Two Eastern Cape university campuses closed over water shortages

accreditation
(iStock)
(iStock)

The University of Fort Hare's Alice campus and the Walter Sisulu University's (WSU) campus in Butterworth have shut down because of unreliable water supplies amid a prolonged strike by municipal workers.

"All Alice-based students and staff are advised to take a few days break from their normal routine and use this time to refresh and re-energise for the last quarter of the 2019 academic year," said University of Fort Hare's Vice Chancellor Prof Sakhela Buhlungu.

The university is hoping that the water crisis will be resolved by Friday and that academic activities and other work on-campus will resume on Monday, August 19. 

In the meantime, WSU Vice Chancellor Professor Rob Midgley in Butterworth announced it too was closing over an unreliable water supply in the town that led to residents going on to the campus in search of water.

"The Butterworth Community has embarked on protest action in respect of water supply to the town," said Midgley.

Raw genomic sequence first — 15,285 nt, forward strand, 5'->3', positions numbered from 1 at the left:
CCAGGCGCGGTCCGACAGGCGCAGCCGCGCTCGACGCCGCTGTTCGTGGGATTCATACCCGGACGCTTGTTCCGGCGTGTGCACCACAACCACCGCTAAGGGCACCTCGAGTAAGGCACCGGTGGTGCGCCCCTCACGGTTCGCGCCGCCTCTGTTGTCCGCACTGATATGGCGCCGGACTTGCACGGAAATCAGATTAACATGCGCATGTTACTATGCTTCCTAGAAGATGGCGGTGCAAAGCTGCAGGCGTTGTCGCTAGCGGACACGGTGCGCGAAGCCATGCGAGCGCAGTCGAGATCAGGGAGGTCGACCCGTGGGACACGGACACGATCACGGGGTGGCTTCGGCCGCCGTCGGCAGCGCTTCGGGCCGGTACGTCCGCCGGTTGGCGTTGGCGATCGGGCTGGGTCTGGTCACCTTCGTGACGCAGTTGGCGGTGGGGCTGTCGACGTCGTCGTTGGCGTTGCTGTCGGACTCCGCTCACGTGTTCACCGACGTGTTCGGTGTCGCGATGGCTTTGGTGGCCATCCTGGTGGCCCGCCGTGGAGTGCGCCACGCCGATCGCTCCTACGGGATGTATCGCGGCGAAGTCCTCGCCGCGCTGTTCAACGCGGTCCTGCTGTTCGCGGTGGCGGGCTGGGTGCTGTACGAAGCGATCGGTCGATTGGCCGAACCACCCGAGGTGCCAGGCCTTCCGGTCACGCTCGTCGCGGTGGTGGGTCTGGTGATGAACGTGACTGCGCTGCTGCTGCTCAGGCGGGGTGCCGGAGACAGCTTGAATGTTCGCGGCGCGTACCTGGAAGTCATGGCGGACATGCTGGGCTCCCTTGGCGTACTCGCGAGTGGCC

"In the process, community members have invaded the university’s Butterworth Campus, initially to access water. 

"The situation has escalated however, and community members are now encouraging students to join their protest and in so doing, they are destroying the university's water supply system and various water containers on the campus.

"Police have not been able to control or curtail the damage."

Midgley said the lack of a reliable water supply, and the protest has created a situation which poses health and physical safety dangers to staff and students. 

"I hereby declare the Butterworth Campus closed with immediate effect until further notice," said Midgley.

"All staff and students are instructed to leave the campus immediately and to go back home." 

Meanwhile the Amathole District Municipality, which encompasses Butterworth and Alice, tweeted that a deal to end the strike had been agreed to on Monday, and asked for patience as it recovers from the strike action. 

This also means that water will still be rationed.

The municipality said it had been delivering water supplies by tankers. It alleged that plants had been tampered with and supplies switched off by "ill-disciplined workers". 

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